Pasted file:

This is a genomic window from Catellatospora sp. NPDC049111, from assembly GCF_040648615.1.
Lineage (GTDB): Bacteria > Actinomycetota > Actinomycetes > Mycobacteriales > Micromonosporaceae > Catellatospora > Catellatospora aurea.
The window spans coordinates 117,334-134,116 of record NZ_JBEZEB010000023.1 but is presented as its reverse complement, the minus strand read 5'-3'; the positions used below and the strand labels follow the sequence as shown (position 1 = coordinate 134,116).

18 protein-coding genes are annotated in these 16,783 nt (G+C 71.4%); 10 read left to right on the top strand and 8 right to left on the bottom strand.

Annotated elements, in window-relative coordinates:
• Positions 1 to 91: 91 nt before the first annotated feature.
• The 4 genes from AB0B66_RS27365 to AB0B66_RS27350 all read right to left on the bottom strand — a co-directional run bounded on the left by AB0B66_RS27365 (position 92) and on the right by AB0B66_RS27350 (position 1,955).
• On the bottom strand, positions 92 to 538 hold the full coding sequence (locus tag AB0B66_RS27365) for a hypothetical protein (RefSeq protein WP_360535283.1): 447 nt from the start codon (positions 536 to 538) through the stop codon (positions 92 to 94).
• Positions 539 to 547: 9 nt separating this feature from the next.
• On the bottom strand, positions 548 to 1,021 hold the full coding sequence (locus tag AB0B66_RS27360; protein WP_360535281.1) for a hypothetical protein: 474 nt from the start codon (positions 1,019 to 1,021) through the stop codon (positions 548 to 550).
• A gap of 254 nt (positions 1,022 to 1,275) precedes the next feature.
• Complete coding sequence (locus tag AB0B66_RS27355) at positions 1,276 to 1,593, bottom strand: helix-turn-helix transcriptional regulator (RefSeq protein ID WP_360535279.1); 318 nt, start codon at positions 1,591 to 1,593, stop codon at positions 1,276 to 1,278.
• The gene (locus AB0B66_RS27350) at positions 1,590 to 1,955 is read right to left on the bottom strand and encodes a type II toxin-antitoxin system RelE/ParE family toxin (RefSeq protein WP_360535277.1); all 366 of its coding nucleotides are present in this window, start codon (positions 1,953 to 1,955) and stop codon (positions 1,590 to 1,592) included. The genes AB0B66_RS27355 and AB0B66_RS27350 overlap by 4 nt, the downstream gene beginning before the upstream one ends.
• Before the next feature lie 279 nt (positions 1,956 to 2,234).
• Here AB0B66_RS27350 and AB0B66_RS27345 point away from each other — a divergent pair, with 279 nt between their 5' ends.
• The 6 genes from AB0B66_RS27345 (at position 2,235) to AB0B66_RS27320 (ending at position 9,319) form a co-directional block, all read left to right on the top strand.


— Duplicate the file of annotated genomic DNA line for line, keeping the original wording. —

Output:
This is a genomic window from Catellatospora sp. NPDC049111, from assembly GCF_040648615.1.
Lineage (GTDB): Bacteria > Actinomycetota > Actinomycetes > Mycobacteriales > Micromonosporaceae > Catellatospora > Catellatospora aurea.
The window spans coordinates 117,334-134,116 of record NZ_JBEZEB010000023.1 but is presented as its reverse complement, the minus strand read 5'-3'; the positions used below and the strand labels follow the sequence as shown (position 1 = coordinate 134,116).

18 protein-coding genes are annotated in these 16,783 nt (G+C 71.4%); 10 read left to right on the top strand and 8 right to left on the bottom strand.

Annotated elements, in window-relative coordinates:
• Positions 1 to 91: 91 nt before the first annotated feature.
• The 4 genes from AB0B66_RS27365 to AB0B66_RS27350 all read right to left on the bottom strand — a co-directional run bounded on the left by AB0B66_RS27365 (position 92) and on the right by AB0B66_RS27350 (position 1,955).
• On the bottom strand, positions 92 to 538 hold the full coding sequence (locus tag AB0B66_RS27365) for a hypothetical protein (RefSeq protein WP_360535283.1): 447 nt from the start codon (positions 536 to 538) through the stop codon (positions 92 to 94).
• Positions 539 to 547: 9 nt separating this feature from the next.
• On the bottom strand, positions 548 to 1,021 hold the full coding sequence (locus tag AB0B66_RS27360; protein WP_360535281.1) for a hypothetical protein: 474 nt from the start codon (positions 1,019 to 1,021) through the stop codon (positions 548 to 550).
• A gap of 254 nt (positions 1,022 to 1,275) precedes the next feature.
• Complete coding sequence (locus tag AB0B66_RS27355) at positions 1,276 to 1,593, bottom strand: helix-turn-helix transcriptional regulator (RefSeq protein ID WP_360535279.1); 318 nt, start codon at positions 1,591 to 1,593, stop codon at positions 1,276 to 1,278.
• The gene (locus AB0B66_RS27350) at positions 1,590 to 1,955 is read right to left on the bottom strand and encodes a type II toxin-antitoxin system RelE/ParE family toxin (RefSeq protein WP_360535277.1); all 366 of its coding nucleotides are present in this window, start codon (positions 1,953 to 1,955) and stop codon (positions 1,590 to 1,592) included. The genes AB0B66_RS27355 and AB0B66_RS27350 overlap by 4 nt, the downstream gene beginning before the upstream one ends.
• Before the next feature lie 279 nt (positions 1,956 to 2,234).
• Here AB0B66_RS27350 and AB0B66_RS27345 point away from each other — a divergent pair, with 279 nt between their 5' ends.
• The 6 genes from AB0B66_RS27345 (at position 2,235) to AB0B66_RS27320 (ending at position 9,319) form a co-directional block, all read left to right on the top strand.